In the time that my wife worked at Brooke, I heard of one expulsion. It was a kid who sexually assaulted a classmate, his third such offense in two years. They bent over backwards to make it work with him, and he wouldn't make any effort. Again, expelling someone with an IEP because of his/her disability would be a violation of federal law--if you know of even a single case of it happening, go raise hell about it, because it really would be an awful thing. If it happened. Which it does not. Now, there's a potentially interesting discussion to be had here about lesser pressures that get put on kids' parents to seek other schools for their kids, but you don't seem to be dealing too heavily in nuance here, so I'll save that for another day.

The number of students tested is 46. As you follow that class the next three years, the class size gets smaller and smaller. In 2010, there are 37 students in 6th grade. In 2011, there are 25 students in 7th grade. In 2012, there are 22 students in 8th grade. Something seems fishy here. Half of the students are gone now...why?

I'm assuming you're driving at "half the students were driven out because of behavioral problems/testing deficiencies." Even if you discount the previous discussion entirely, AND ignore the base attrition rate to kids leaving for exam schools, it wouldn't even come close to explaining a 50% attrition rate, unless you're feeling especially cynical about the student population. Many factors are at work here, but four come to mind as the most common stories I heard while my wife worked there.

  1. Brooke is in Roslindale, which is way out the southern extremes of the city. This doesn't sound like it would matter much, but I can tell you with some certainty that parents really, really hate having to arrange transportation all the way down there, especially from places like Brighton or East Boston, where it can take 60+ minutes one way during rush hour. An alarmingly large number of parents started looking for other lottery openings pretty much the first day they had to make the drive themselves, rather than put their kid on a bus.
  2. Attrition because of problems at home is really high. Last year, she had 2 of her class of 20-something withdraw from school to go live with a relative in another part of the state or country. A lot of kids in BPS live in really unstable home environments, and enrolling in a charter school makes this a more visible problem, because Brooke in particular has staff whose entire job is to sniff out problems at home, and make enquiries with CPS. Boston Public might not care enough to look into things less obvious than black eyes, but Brooke absolutely does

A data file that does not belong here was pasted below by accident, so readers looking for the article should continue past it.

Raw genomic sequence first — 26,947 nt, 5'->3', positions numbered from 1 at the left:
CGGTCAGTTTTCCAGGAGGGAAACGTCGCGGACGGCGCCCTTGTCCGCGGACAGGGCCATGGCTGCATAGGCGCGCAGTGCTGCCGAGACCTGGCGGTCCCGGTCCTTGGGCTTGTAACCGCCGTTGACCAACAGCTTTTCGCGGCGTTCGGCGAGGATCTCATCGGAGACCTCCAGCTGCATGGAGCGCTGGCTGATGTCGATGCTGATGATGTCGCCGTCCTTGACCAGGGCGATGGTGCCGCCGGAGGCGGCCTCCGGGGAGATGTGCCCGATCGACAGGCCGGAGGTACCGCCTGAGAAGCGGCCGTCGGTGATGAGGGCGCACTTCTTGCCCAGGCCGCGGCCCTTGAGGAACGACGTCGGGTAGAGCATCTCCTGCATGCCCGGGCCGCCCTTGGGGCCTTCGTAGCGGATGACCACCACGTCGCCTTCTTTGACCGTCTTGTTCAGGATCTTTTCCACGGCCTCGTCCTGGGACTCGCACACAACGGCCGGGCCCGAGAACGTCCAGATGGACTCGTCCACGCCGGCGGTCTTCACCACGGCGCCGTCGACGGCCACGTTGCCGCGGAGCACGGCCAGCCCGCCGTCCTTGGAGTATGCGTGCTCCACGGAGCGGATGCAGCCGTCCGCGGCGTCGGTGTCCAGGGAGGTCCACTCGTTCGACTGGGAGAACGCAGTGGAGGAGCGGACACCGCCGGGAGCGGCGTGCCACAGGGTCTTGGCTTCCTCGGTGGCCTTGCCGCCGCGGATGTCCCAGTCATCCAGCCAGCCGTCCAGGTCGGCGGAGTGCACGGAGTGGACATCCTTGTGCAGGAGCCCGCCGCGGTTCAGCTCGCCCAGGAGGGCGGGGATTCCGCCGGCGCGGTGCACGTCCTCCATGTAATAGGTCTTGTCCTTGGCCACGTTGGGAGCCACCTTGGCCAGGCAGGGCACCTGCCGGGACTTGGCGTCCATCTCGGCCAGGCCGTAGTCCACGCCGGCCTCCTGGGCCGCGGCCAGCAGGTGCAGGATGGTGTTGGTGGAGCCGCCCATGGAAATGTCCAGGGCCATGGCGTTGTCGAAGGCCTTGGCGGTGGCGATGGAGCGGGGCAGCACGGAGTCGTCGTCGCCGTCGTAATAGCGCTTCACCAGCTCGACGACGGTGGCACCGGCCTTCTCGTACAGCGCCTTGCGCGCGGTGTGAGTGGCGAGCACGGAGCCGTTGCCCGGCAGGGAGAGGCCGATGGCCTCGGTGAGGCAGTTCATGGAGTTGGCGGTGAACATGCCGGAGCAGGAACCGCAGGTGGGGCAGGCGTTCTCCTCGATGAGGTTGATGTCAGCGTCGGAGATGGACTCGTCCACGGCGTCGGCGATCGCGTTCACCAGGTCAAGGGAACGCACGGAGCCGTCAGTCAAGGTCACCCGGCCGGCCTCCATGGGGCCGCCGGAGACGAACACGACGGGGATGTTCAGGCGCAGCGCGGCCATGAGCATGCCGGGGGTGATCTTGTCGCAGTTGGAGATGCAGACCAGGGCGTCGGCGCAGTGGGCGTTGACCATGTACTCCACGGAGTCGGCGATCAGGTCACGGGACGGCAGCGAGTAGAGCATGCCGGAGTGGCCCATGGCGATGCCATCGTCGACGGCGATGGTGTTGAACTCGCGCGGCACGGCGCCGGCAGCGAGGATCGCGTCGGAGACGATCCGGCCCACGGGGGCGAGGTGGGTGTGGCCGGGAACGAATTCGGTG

3. The school day is 30% longer than at BPS. Kids hate this. HATE it. Which, again, shouldn't matter, but when your kid complains to you every day about how much longer he's in school than his friends are, and you're a marginal-at-best parent, maybe you listen. My wife had 2 or 3 parents who gave this as a reason for withdrawing their kids during her time there.
  4. Brooke is MUCH more aggressive about holding students back than BPS. This prevents kids from graduating from middle school and getting buried alive in their first year of high school, but it also doesn't sit well with students or parents. Given the option between sending a kid back to Brooke for a second year of 6th grade, or enrolling him in public school as a seventh grader, a lot of parents will withdraw him.

Also, it's worth noting that the total number of students per grade drops as you get older, because Brooke only intakes from kindergarten and 5th grade. If 7th grade loses a student, even though there's ten thousand names on the waiting list, they won't intake a kid starting at seventh grade because he'd be 2-3 grades behind the rest of the class and either get buried or have to repeat the grade a few times.

Although I'm all in favor of requiring charter schools to accommodate the same set of students that public schools must teach to (non-English speaking, disabled/special-ed, under performing).

Gee, if only there were such a law.

A final word on the non-English-speaking/under-performing bit: what really struck me about Brooke was how far teachers were willing to go to accommodate both students and their parents. My wife spent about 1/3 of her time tutoring kids individually, because Brooke partitioned the day in such a way that kids who were underperforming could be tutored in 1-on-1 situations during school hours rather than left to flounder. Extra tutoring after school was also available, which is why she was never home until 6 or 6:30. I've not heard of BPS offering the same services, though it's totally possible that they do. Meanwhile, she's fluent in Spanish, and dusted it off a dozen times a year for parent-teacher conferences, because she had a lot of first-generation immigrants as students. Between the rest of the staff, they could probably handle half a dozen languages without needing to bring in a translator. They rather like their students, and would probably be pretty upset at the accusation that they're trying to sweep them under the rug.